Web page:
In addition, the film’s timeline gets a bit wonky when you try to figure out how Rey spent a few days on Ahch-To but managed to meet up later with characters who’ve spent the entire movie in a spacecraft pursuit that’s depicted as taking a matter of hours.
Poe and Holdo
Why some fans loved it: Vice Admiral Holdo is a commanding female presence who’s portrayed quite awesomely by actor Laura Dern. Holdo is a welcome addition to the Star Wars mythos and teaches hot shot (and trigger happy) Poe Dameron a valuable lesson regarding leadership.
Why some fans hated it: The concept of Vice Admiral Holdo is an awesome one, and no one can knock the always stellar Laura Dern, but the execution doesn’t hold together under closer examination. Holdo’s decision to keep her plan of escape secret and to pull rank in a life-and-death situation seems to make little sense.
The return of Yoda
When the broken Luke Skywalker goes to burn the ancient Jedi texts, he is granted a visit from the Force ghost of his former master, Yoda. Much like when he was alive, Yoda reveals another truth to his former student - that failure is the greatest teacher.
Why some fans loved it: First, who doesn’t want to see Luke and Yoda together again? This was a powerful scene in many ways, but the strongest piece is certainly Yoda’s message about failure, a lesson that resonates through Johnson’s entire film.
Why some fans hated it: The message about failure was great, and bravo to Johnson for using practical effects, but why was the beloved little green guy putting on his “crazy act” from when Luke first meets him in Empire Strikes Back? That off-the-wall persona was a test for the young Skywalker, and the “real” Yoda has always been more stoic and reserved (especially after the fall of the Jedi Order), so it doesn’t really make sense to include it in the character’s appearance here.
Finn & Rose’s trip to Canto Bite (and the character of DJ)
Finn and Rose go on a secret mission to the casino world of Canto Bite, a home to the privileged and a number of arms dealers for both the Resistance and the First Order. Looking for a master code breaker, Finn and Rose join forces with DJ, an amoral, roguish type who ultimately betrays them to save his own skin.
Why some fans loved it: Johnson’s exploration of this unseen corner of the Star Wars universe really struck a chord with some fans, playing into the film’s themes of learning from failure and choosing to fight for something (or not to, in DJ’s case).
Why some fans hated it: For many fans, this sequence did not connect with them, coming off as unnecessarily long and a somewhat pointless side trip in a film that chose to cut scenes like Luke privately mourning the death of his friend, Han.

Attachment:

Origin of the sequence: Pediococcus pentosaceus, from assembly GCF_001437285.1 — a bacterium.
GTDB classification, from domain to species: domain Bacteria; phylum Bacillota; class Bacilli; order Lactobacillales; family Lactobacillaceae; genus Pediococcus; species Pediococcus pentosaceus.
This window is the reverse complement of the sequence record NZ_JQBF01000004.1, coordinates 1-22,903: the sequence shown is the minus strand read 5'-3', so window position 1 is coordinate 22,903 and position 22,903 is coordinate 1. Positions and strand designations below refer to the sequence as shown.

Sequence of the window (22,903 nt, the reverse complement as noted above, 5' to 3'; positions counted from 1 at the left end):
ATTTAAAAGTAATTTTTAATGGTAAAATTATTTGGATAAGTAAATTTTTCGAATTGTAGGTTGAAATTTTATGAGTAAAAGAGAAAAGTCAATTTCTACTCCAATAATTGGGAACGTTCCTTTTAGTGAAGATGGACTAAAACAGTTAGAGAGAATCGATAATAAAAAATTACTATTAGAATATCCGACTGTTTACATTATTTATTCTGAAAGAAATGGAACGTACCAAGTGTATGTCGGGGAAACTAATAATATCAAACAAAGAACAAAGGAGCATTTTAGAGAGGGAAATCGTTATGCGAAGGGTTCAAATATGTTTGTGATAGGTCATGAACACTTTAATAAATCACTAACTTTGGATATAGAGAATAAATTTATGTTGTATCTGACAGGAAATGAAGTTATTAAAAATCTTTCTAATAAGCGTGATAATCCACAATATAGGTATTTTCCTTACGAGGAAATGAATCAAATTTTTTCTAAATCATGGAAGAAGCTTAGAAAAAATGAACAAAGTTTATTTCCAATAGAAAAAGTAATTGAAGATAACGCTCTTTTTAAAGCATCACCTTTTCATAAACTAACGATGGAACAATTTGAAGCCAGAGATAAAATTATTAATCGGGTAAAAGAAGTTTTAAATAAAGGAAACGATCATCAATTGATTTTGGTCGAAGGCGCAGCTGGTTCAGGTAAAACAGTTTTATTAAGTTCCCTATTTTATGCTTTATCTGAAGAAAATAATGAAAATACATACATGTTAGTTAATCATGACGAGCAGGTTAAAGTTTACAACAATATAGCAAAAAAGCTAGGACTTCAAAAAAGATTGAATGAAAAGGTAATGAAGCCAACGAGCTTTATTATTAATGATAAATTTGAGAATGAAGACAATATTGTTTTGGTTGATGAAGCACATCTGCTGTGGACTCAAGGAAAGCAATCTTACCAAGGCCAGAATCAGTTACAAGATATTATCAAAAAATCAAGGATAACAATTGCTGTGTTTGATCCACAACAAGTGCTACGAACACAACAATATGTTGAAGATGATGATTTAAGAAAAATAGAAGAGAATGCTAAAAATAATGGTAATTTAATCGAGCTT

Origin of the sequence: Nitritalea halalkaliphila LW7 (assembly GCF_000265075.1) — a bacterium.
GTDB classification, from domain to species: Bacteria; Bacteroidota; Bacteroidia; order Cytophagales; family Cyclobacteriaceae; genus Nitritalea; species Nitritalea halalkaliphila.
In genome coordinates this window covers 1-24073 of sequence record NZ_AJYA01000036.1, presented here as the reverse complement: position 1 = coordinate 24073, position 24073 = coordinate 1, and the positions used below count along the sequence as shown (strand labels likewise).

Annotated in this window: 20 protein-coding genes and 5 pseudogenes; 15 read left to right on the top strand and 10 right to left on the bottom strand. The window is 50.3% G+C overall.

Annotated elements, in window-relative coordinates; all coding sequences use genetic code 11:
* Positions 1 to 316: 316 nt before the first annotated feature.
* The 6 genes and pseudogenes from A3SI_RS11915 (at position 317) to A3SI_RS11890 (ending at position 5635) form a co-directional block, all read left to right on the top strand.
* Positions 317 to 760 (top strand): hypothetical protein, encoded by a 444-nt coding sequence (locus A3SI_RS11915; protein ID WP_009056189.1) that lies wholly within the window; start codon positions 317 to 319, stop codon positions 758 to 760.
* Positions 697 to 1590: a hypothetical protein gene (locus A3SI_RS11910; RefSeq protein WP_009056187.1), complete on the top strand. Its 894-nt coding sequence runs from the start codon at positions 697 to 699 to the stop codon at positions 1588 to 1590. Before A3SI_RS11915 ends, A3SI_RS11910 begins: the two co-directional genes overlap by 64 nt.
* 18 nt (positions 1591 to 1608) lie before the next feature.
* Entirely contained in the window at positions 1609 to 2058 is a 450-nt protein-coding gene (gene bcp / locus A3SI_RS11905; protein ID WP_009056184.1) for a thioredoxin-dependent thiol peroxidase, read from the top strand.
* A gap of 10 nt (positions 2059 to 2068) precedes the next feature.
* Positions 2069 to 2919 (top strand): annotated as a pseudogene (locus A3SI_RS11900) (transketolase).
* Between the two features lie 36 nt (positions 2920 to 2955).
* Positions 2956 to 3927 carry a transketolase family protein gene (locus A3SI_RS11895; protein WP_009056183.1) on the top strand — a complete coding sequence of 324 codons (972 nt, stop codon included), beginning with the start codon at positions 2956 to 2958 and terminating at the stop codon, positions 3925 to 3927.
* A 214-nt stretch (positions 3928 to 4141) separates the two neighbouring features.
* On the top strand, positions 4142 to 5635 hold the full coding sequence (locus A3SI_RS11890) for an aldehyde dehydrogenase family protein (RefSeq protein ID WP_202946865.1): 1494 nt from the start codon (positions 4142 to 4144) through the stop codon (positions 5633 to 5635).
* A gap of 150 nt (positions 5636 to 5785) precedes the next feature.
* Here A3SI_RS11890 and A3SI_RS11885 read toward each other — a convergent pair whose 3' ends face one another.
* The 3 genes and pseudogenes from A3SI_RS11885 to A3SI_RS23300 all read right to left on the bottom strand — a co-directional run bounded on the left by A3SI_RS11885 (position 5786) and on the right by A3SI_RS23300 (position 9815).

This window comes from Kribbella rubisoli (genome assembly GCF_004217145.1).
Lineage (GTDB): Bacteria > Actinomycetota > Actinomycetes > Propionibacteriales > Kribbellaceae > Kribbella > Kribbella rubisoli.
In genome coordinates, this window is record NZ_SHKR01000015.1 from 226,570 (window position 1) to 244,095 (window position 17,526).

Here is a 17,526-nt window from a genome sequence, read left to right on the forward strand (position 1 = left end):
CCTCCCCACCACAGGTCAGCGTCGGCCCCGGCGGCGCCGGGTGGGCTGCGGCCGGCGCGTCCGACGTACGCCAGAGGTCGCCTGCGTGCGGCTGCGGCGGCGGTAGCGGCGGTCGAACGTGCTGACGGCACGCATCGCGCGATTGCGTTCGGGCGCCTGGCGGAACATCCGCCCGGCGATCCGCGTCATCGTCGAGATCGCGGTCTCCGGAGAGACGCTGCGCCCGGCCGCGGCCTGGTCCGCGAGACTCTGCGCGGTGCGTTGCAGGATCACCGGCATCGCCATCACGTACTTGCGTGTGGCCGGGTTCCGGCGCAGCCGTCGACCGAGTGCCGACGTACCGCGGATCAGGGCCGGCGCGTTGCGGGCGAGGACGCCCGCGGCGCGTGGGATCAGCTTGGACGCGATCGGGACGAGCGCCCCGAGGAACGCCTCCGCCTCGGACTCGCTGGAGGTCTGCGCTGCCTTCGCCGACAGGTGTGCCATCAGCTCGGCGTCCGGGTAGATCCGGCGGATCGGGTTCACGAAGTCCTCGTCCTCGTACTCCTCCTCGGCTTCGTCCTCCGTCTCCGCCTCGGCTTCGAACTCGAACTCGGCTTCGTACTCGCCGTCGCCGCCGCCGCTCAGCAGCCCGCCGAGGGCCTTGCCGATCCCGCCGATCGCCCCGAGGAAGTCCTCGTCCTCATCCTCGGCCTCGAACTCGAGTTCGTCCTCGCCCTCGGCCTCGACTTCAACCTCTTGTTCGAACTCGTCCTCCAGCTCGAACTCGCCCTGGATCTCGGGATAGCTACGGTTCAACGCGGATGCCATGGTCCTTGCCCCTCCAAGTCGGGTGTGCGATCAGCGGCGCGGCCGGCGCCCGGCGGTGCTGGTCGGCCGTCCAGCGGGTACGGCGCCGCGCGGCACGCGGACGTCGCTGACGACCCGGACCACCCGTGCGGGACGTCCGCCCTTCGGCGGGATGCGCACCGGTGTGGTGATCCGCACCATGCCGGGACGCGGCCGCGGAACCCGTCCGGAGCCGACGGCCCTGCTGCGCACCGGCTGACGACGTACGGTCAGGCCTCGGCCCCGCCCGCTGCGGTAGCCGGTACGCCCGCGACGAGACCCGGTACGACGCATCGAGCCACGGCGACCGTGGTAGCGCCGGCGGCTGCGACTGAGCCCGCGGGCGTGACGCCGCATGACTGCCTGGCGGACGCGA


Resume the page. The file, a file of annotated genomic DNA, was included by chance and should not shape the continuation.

Supreme Leader Snoke
During the middle of The Last Jedi, when everything seems lost for our heroine, Rey, Kylo Ren betrays his master by slicing Supreme Leader Snoke in half, ending his life and presence in the film.
Why some fans loved it: It’s an unexpected twist that immediately changes the game and pushes the plot forward in interesting and compelling ways. It also immediately proceeds one of the most exhilarating and visually stunning scenes in the film: Kylo Ren and Rey teaming up to fight Snoke’s guards.
Why some fans hated it: After all of the buildup of mystery and intrigue behind Snoke, including Johnson and actor Andy Serkis saying the character was more powerful than the Emperor during their press for the film, his death seems somewhat dismissive of the character. While his murder at the hands of his apprentice is shocking, the lack of explanation regarding who Snoke is, why he was so powerful, and how he bested all of the heroes of the original scene off-screen means that his death condemns him to being nothing more than a pale imitation of the Emperor.
When her allies are in danger from Snoke’s massive spaceship, Holdo embraces the ultimate sacrifice, engaging her ship's hyperdrive and blasting through the enemy spacecraft in a kamikaze attack that destroys her opponents.
Why some fans loved it: Partially playing out on-screen in complete silence, Holdo’s sacrifice is one of the most beautiful scenes in the film and one of the most emotionally satisfying ends ever for a Star Wars character.
Why some fans hated it: It’s a stretch to try and create head canon for why Holdo couldn’t use autopilot or a droid to complete this task. In a similar fashion, it’s difficult to explain why none of the other Resistance ships which simply ran out of fuel and were destroyed by the First Order attempted this maneuver, or why this military tactic wasn’t employed shortly after the mass production of hyperdrives.
Luke drinks some green milk… straight from the source.
While trying to convince Luke to train her, Rey follows the Master Jedi one morning as he exits his hut. Instead of heading off to perform some mystical Jedi task, Luke proceeds to milk a four-breasted alien and drink the creature’s green milk while shooting Rey a surly look.
Why some fans loved it: It’s a weird moment with a weird creature in a weird film. The scene really speaks to the bizarre alien nature of the Star Wars universe, the same as A New Hope's cantina scene did, while showing Luke’s determination to drive Rey away and erode her concept of the legendary Luke Skywalker.
Why some fans hated it: The scene comes off as slightly gratuitous, especially given the creature’s sentient appearance. In addition, it seems like this scene could have easily been eliminated or replaced in the final cut of the film with little to no effect on the overall plot.
Rose saves Finn’s life